Started shaking of the four PZT assemblies @20:20 (Aug 25)
No impedance change observed @11:10+1d
No impedance change observed @15:30+1d
Stopped shaking of the four PZT assemblies @XXXX (Aug 26)
Wiring for the test
New DCPD(T) = A1-23
DCPD(T) = DCPDB: extracted and accomodated in CAGE-G SLOT1
New DCPD(R) = A1-25
DCPD(R) = DCPDA: extracted and accomodated in CAGE-G SLOT2
Preparation of 3rd OMC for the use in H1
New DCPD(T) = B1-01
DCPD(T) = DCPDA: extracted and accomodated in CAGE-A SLOT1
New DCPD(R) = B1-16
DCPD(R) = DCPDB: extracted and accomodated in CAGE-A SLOT2
Working on the SN002 OMC fix. Checked the inventory. I think I am using C8 mirror as the new temporary CM1 and PZT24 as the new temporary CM2.
- DC output of the trans RF PD was connected to the BNC patch panel. => Now CH4 of the scope is monitoring this signal
- The RF sweep signal from the network analyzer is connected to the power combiner for the EOM drive via the SMA patch panel.
- The trans RF PD was aligned first to the leakage beam. It turned out that this signal is too weak. Then the PD was aligned to one of the main OMC transmission. For this purpose, the OMC DCPD (T) was removed from the OMC breadboard.
- It seems that there is a significant amount of RF AM from the EOM. I suspect it is associated with the residual S-pol and birefringence of the steering mirrors (45deg HR). But the HWP at the output of the Faraday is fixed on the Faraday body with a screw and cumbersome for fine adjustment. A PBS and an HWP are added right before the EOM. This made the fiber coupler slightly misaligned. I suppose this new setup still has S&P on the fiber too. Thus, readjustment of the fiber rotations at the input is necessary.
- Input power to the fiber should be determined before the EOM. Otherwise, touching the HWP before the EOM causes too much power change at the optics of the OMC side.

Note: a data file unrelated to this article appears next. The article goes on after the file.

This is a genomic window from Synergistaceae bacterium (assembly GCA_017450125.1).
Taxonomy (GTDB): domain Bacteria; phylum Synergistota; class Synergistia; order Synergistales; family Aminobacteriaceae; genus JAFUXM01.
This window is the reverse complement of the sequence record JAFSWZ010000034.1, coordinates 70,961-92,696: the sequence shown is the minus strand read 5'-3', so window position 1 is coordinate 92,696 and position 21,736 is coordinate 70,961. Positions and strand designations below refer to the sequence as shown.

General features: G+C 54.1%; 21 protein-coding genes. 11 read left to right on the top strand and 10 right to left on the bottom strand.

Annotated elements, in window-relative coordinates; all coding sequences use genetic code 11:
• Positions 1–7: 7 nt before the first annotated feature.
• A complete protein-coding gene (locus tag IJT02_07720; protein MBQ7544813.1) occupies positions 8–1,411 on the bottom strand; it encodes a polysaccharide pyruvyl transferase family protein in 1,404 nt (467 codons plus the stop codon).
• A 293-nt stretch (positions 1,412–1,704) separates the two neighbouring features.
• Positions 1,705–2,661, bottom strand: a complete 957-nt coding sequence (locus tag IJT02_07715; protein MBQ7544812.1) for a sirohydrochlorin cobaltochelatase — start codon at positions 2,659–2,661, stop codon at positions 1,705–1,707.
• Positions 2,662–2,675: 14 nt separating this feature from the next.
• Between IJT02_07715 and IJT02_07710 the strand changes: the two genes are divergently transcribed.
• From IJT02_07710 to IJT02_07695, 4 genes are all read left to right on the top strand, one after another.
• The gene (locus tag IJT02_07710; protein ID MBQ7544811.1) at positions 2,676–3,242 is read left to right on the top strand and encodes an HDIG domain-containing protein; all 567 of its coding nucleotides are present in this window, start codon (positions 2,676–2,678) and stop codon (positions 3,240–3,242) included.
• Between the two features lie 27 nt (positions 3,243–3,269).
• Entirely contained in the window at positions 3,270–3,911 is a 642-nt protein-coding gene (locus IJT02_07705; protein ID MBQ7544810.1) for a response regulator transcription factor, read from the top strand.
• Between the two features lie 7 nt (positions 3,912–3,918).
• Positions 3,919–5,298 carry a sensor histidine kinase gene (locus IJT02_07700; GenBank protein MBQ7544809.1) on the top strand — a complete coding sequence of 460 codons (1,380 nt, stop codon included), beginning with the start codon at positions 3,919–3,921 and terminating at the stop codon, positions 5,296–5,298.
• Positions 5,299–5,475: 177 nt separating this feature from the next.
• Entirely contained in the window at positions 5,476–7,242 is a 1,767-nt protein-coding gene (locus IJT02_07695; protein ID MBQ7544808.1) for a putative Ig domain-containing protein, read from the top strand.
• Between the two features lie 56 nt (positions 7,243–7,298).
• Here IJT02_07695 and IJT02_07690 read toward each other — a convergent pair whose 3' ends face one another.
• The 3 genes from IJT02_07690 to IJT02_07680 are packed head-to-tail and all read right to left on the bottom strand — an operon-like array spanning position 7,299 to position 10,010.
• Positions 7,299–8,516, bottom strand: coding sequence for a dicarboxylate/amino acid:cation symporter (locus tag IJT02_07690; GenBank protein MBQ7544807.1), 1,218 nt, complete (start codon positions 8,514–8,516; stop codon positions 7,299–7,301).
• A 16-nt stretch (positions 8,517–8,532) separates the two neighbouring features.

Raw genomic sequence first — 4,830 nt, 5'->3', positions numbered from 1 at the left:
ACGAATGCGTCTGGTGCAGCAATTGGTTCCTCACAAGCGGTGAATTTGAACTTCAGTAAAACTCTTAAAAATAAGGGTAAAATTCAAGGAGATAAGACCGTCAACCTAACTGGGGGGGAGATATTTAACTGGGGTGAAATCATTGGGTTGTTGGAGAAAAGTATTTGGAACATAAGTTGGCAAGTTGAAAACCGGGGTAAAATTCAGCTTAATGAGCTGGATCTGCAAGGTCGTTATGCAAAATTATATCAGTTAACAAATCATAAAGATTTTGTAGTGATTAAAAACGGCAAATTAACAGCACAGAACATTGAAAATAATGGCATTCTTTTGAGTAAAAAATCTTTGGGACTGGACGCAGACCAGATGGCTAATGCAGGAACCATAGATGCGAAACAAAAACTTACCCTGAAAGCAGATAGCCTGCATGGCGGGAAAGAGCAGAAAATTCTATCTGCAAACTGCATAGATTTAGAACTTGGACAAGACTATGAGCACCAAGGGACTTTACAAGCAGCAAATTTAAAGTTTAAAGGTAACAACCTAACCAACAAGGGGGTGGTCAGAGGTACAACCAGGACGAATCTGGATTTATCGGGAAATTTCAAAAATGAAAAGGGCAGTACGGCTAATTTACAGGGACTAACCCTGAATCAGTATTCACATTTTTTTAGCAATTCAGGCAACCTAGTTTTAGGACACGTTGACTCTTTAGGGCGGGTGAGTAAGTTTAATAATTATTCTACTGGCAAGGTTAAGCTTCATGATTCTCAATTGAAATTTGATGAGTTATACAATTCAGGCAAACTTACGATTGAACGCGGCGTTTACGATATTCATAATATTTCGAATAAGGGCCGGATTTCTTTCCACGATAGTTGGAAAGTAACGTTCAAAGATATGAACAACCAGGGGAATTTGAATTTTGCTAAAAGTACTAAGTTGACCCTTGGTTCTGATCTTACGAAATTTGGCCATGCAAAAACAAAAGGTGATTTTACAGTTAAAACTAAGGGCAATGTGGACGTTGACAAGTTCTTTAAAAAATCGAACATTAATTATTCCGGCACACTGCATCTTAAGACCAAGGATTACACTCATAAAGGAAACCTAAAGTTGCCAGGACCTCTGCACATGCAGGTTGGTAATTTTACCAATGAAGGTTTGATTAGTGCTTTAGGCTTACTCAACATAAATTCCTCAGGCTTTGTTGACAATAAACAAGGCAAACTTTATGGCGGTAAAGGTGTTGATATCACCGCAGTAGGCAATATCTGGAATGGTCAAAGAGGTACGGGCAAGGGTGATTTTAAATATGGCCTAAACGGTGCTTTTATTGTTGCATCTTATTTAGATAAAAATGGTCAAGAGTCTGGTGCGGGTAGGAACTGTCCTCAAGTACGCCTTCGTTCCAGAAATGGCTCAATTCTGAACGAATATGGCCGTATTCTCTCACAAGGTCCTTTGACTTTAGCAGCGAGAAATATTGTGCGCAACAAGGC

- Precise adjustment of the RFAM is still necessary.
- The OMC curved mirror should be held by the new fixture.
- Check the beam spots
- Measure cavity parameters. (transmission/FSR/HOM/etc)
==> Then the curved mirror and the PZT will be glued on the prism
Last week, I further worked on the RF system to install 20dB coupler on the agilent unit and setup the R channel. This allowed me to make the FSR/TMS measurement of the OMC.
And today several optical improvement has been done.
- The input/output fiber couplers were adjusted to have the maximum transmission through the PBS right before the OMC.
- The HWP on the output side of the faraday was adjusted to have ~40mW input to the OMC.
Then, the OMC curved mirror is now held by the new in-situ gluing fixture instead of the conventional fixture attached upside down.
The OMC was ocked again and the input alignment was adjutsed. The fixture is blocking the QPD path, so it's not possible to confirm the proper alignment of the cavity (w.r.t. the QPD paths).
The precise positions of the spots could not be confirmed as the battery of the IR viewer was empty. Quick check of the spots by the card tells that the spot on the CM2 (PD side) is slightly too close to FM2 (output coupler). I wonder if this could be solved by rotating the curved mirror.